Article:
Andrew Gumbel, “Oklahoma City bombing: 20 years later, key questions remain unanswered,” Guardian (London), April 13, 2015, https://www.theguardian.com/us-news/2015/apr/13/oklahoma-city-bombing-20-years-later-key-questions-remain-unanswered.

Approximately an hour and a half after the explosion, McVeigh was pulled over by a sheriff on an Oklahoma highway because the car that he was driving did not have a license plate. At the time, he was not yet identified as a suspect in the bombing, but he was arrested by the sheriff for unlawfully carrying a concealed weapon. Authorities were ultimately able to track down McVeigh by the identification number on one of the axles of the Ryder truck found at the site of the explosion.Hailey Branson-Potts, “After Oklahoma City bombing, McVeigh’s arrest almost went unnoticed,” Los Angeles Times, April 19, 2015, http://www.latimes.com/nation/la-na-oklahoma-city-bombing-20150419-story.html. When he was identified as a suspect, authorities discovered that he was already in a county jail in Perry, Oklahoma.Hailey Branson-Potts, “After Oklahoma City bombing, McVeigh’s arrest almost went unnoticed,” Los Angeles Times, April 19, 2015, http://www.latimes.com/nation/la-na-oklahoma-city-bombing-20150419-story.html. On April 21, authorities arrested him in connection with the bombing.“Oklahoma City Bombing Timeline, 1994-2005,” Fox News, April 13, 2005, http://www.foxnews.com/story/2005/04/13/oklahoma-city-bombingtimeline-14-2005.html.

McVeigh was indicted on charges of murder and conspiracy on August 10, 1995. In 1996, the case was moved to Colorado, and McVeigh transferred to a prison there.“Oklahoma City Bombing Timeline, 1994-2005,” Fox News, April 13, 2005, http://www.foxnews.com/story/2005/04/13/oklahoma-city-bombingtimeline-14-2005.html. McVeigh’s trial began on April 24, 1997, in Denver, Colorado. On June 2, he was convicted on eleven counts of murder, conspiracy, and using a weapon of mass destruction, and sentenced to the death penalty the following week.“Oklahoma City Bombing Fast Facts,” CNN, March 29, 2017, http://www.cnn.com/2013/09/18/us/oklahoma-city-bombing-fast-facts/index.html;
“Charges against McVeigh,” CNN, June 2, 1997, http://www.cnn.com/US/9706/02/charges/.
In December 2000, after losing two appeals, McVeigh stated that he wanted to die. He referred to the execution as “state-assisted suicide” and requested that his lawyers not attempt any more appeals.Simon Jeffrey, “The execution of Timothy McVeigh,” Guardian (London), June 11, 2001, https://www.theguardian.com/world/2001/jun/11/qanda.terrorism.

McVeigh spoke about his motivations for the bombing. He underwent more than 75 hours of interviews with journalists Lou Michel and Dan Herbeck, who published a biography about him called American Terrorist on April 3, 2001.“From decorated veteran to mass murderer,” CNN, 2001, http://www.cnn.com/CNN/Programs/people/shows/mcveigh/profile.html;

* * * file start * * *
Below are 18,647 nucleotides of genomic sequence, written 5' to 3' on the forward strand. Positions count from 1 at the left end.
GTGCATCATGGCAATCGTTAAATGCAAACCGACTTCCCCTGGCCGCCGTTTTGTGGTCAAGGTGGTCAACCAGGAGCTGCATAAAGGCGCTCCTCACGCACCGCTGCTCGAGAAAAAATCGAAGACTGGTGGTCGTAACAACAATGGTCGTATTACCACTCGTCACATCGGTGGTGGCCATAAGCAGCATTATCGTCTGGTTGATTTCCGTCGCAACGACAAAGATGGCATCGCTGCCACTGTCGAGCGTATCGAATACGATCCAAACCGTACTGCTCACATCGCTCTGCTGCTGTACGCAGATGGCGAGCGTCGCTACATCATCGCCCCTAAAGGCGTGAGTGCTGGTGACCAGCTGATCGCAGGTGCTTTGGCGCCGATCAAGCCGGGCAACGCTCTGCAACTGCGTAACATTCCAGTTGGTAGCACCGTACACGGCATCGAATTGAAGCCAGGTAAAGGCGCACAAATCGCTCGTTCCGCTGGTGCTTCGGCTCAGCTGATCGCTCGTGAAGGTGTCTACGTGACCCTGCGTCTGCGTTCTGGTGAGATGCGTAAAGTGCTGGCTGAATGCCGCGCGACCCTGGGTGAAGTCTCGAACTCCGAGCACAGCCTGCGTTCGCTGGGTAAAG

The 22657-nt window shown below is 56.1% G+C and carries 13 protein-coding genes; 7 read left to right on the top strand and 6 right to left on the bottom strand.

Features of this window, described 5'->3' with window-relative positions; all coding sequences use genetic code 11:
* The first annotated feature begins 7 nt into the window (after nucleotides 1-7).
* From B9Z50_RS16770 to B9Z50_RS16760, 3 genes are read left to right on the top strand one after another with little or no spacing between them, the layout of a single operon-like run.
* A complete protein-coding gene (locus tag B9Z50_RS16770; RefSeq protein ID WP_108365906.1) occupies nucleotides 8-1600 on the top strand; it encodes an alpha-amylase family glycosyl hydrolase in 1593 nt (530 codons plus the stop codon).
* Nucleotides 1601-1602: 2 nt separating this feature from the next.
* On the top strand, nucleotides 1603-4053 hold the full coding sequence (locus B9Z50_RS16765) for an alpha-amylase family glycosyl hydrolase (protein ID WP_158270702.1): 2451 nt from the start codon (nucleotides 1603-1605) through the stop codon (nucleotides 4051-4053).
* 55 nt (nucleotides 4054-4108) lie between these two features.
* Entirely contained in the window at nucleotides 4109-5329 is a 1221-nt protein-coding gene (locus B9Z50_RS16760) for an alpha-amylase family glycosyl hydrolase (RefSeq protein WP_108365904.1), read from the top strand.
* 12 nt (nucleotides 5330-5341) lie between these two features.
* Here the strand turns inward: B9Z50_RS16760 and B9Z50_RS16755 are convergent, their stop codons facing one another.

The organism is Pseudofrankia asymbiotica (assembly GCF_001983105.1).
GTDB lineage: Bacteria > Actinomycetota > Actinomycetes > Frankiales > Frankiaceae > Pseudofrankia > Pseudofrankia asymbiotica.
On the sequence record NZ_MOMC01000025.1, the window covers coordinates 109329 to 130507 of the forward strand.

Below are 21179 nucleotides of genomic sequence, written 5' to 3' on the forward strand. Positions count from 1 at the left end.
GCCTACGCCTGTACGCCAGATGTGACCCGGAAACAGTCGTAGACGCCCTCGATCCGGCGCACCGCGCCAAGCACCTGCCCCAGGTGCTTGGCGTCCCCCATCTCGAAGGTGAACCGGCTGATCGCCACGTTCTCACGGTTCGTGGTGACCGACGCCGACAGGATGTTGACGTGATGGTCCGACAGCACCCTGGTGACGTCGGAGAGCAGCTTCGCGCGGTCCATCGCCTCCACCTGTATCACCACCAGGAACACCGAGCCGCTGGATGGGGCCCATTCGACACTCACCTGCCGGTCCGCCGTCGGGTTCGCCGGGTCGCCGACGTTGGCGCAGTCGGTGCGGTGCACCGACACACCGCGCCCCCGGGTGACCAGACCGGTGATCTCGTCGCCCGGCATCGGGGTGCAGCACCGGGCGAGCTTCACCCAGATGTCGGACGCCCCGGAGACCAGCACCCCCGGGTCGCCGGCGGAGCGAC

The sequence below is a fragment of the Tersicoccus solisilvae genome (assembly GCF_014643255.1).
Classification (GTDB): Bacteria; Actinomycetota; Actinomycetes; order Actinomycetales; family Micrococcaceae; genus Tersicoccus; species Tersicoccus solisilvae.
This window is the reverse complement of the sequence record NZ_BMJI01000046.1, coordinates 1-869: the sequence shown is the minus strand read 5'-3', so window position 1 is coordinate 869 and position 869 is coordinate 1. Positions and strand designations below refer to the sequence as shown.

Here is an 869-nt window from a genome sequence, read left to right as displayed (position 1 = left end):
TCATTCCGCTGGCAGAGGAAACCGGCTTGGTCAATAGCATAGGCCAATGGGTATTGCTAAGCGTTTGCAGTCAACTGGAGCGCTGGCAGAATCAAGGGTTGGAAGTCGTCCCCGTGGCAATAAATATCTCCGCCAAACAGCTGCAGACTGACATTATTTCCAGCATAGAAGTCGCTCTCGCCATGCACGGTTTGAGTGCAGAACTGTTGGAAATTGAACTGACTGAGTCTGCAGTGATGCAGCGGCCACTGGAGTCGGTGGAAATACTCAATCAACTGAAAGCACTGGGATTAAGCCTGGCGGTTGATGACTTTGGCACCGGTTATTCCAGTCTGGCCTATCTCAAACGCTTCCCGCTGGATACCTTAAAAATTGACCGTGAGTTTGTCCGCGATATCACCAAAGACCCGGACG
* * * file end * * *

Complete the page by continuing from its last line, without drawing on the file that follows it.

“American Terrorist: Timothy McVeigh and the Oklahoma City bombing,” Amazon, accessed September 27, 2017, https://www.amazon.com/American-Terrorist-Timothy-McVeigh-Oklahoma/dp/0060394.
According to the journalists, McVeigh believed that his actions were justified, never expressing any remorse for the bombing.“FBI: McVeigh knew children would be killed in OKC blast,” CNN, March 29, 2001, http://edition.cnn.com/2001/US/03/29/mcveigh.book.01/index.html. On April 26, 2001, McVeigh sent a letter to Fox News explaining and defending his reasons for the bombing. He stated that the bombing was intended as a strike against hostile government actions, including the Waco siege, and called it “morally and strategically equivalent” to U.S. military actions abroad.“McVeigh’s April 26 Letter to Fox News,” Fox News, April 26, 2001, http://www.foxnews.com/story/2001/04/26/mcveigh-apr-26-letter-to-fox-news.html. In other letters written by him that were published by a Buffalo newspaper, McVeigh called the bombing a “legit tactic” against what he considered to be an oppressive government.“McVeigh eats final formal meal before execution,” CNN, June 11, 2001, http://edition.cnn.com/2001/LAW/06/10/mcveigh/.

McVeigh was executed by lethal injection on June 11, 2001.Simon Jeffrey, “The execution of Timothy McVeigh,” Guardian (London), June 11, 2001, https://www.theguardian.com/world/2001/jun/11/qanda.terrorism. According to CNN, his attorneys reported that before his execution McVeigh remained calm, acted “ready to die,” and continued to believe that “what he did was right.”“McVeigh eats final formal meal before execution,” CNN, June 11, 2001, http://edition.cnn.com/2001/LAW/06/10/mcveigh/.

Violent right-wing extremists have continued to glorify McVeigh in the years since his death. In August 2017, authorities in Oklahoma City arrested Jerry Drake Varnell after he attempted to detonate what he thought was a bomb outside an Oklahoma City bank. The bomb comprised fake explosives provided by the FBI as part of an investigation into Varnell, who reportedly admired McVeigh and sought to emulate him.Devlin Barrett, “Man charged in anti-government bomb plot in Oklahoma City,” Washington Post, August 15, 2017, https://www.washingtonpost.com/world/national-security/oklahoma-man-charged-in-anti-government-bomb-plot/2017/08/14/97816686-80f9-11e7-ab27-1a21a8e006ab_story.html. Brenton Tarrant, who killed 51 in attacks on two mosques in Christchurch, New Zealand, in March 2019, posted memes and other images of McVeigh on social media prior to the Christchurch attack.Candace Sutton, “Neighbours, associates of Christchurch mosque gunman Brenton Tarrant say there was something ‘off’ about him,” News.com.au, March 17, 2019, https://www.news.com.au/world/pacific/neighbours-associates-of-brenton-tarrant-say-there-was-something-off-about-him/news-story/e76a6f40a2f21f121546bc469bf7e7b7. Tarrant admitted his guilt in March 2020.Eleanor Ainge Roy and Charlotte Graham-McLay, “Christchurch gunman pleads guilty to New Zealand mosque attacks that killed 51,” Guardian (London), March 25, 2020, https://www.theguardian.com/world/2020/mar/26/christchurch-shooting-brenton-tarrant-pleads-guilty-to-new-zealand-mosque-attacks-that-killed-51.